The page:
HARPER Lee’s famous novel came to life on stage last night.
The characters seemed to have jumped right from the pages as the play came to Newcastle’s Theatre Royal from the West End.
To Kill A Mockingbird had been forever on my ‘to read’ list. With press night fast approaching, I decided it was now or never to read the classic American novel, and I was completely swept up by it.
The story of Scout and her brother Jem growing up in the Deep South in the 1930s, while their lawyer father, Atticus Finch, is defending a black man wrongly accused of raping a white woman, is just absolutely compelling.
Seeing the complicated issues through the innocent eyes of young tomboy Scout is a wonderful touch and young actress Jemima Bennett captured the wise maturity of her character fantastically.
After finishing the book, I was very curious to see how it would be done on stage, and I was blown away by it.
The sub-plot was pretty much missing, but of course a word-for-word performance would have run for too long.
The main crux of the story is very true to Lee’s book, and each performance is as passionate as the words deserve.
The play began with supporting cast members walking up to the stage, each holding a copy of the book, and reading a small section each to set the scene, before drawing a child-like map of the neighbourhood on the stage with chalk.
They acted as narrators throughout the show, dipping into the book and reading a short segment every now and again, as well as filling the roles of the supporting characters like Miss Maudie, Heck Tate, Tom Robinson, Calpurnia and the mysterious Boo Radley.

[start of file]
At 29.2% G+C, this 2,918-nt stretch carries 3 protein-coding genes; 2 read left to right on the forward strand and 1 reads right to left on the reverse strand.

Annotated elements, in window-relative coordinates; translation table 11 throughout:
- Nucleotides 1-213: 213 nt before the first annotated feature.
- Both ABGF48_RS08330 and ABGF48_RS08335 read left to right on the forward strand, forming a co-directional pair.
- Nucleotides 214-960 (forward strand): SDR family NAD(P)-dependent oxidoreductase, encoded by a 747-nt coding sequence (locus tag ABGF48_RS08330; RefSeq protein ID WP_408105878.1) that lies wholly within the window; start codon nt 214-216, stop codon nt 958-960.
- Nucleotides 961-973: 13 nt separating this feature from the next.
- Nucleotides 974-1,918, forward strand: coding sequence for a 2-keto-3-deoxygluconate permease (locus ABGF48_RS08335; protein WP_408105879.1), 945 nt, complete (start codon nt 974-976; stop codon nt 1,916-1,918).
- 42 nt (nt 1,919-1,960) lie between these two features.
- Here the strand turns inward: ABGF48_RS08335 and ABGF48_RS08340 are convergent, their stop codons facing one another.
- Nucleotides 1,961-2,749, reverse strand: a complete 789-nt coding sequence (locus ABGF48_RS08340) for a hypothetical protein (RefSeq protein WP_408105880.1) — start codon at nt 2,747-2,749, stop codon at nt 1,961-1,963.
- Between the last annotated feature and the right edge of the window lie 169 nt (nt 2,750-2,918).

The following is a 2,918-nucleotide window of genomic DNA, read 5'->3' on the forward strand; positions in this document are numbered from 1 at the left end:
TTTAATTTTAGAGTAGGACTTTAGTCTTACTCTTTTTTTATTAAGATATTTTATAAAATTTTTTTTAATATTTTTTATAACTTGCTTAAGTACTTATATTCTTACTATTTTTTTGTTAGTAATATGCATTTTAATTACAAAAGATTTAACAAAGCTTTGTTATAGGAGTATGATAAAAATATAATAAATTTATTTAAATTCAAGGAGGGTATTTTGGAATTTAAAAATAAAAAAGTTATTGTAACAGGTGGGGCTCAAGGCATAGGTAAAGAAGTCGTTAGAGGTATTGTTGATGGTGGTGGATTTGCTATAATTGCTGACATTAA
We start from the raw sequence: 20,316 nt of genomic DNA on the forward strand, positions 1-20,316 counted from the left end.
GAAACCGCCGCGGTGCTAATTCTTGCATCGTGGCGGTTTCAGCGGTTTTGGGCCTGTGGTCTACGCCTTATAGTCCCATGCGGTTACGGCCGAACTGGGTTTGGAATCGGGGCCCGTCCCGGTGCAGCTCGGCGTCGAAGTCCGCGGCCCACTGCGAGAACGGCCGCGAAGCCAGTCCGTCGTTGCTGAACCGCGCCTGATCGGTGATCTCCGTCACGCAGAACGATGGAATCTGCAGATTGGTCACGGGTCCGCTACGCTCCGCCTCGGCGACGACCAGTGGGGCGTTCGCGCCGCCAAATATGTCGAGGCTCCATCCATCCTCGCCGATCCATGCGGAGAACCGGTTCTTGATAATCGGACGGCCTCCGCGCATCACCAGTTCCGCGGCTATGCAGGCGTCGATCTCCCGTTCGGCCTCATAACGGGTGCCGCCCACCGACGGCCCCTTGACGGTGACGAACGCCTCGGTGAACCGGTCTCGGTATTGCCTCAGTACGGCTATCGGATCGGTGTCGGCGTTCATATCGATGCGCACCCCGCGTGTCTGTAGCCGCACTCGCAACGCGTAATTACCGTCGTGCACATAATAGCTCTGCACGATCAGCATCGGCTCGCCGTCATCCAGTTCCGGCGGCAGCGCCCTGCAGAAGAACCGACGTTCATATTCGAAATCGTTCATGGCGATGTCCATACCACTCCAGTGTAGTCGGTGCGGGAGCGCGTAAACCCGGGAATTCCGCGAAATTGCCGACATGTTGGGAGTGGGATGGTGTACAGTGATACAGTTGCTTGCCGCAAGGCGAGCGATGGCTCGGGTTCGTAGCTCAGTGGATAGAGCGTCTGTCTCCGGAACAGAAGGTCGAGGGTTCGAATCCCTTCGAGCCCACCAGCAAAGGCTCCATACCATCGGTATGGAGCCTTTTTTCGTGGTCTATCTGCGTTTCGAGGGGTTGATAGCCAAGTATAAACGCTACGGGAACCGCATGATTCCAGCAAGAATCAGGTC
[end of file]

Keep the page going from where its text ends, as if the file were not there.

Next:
Daniel Betts was wonderful as Atticus – his passionate performance moved me to tears – but the show very much belongs to the children.
Jemima acts alongside her real-life brother Harry Bennett as Jem, and Leo Heller stars as their visiting friend Dill. The threesome really are a force to be reckoned with and definitely have a future in the industry – they’re better than some actors I’ve seen twice their age.
Their southern American accents never faltered and they were completely consumed by their characters.
The audience was totally sucked into the story by the youngsters.
It would be a sin to miss To Kill A Mockingbird while it’s in town.
The set, which included a huge tree – complete with a tyre swing – was quite bare, but it was extremely effective.
The use of chalk drawings to tell the audience where they were and doors and fences that could be propped up on the stage were simple touches that transformed the scene remarkably.
Music in the show is also used wonderfully. Cast member Luke Potter provides the soundtrack, playing an acoustic guitar and harmonica.
The show is compelling, emotional and thought-provoking. It would be a sin to miss To Kill A Mockingbird while it’s in town.
To Kill A Mockingbird runs at the Theatre Royal until Saturday, April 25. Click here to book tickets.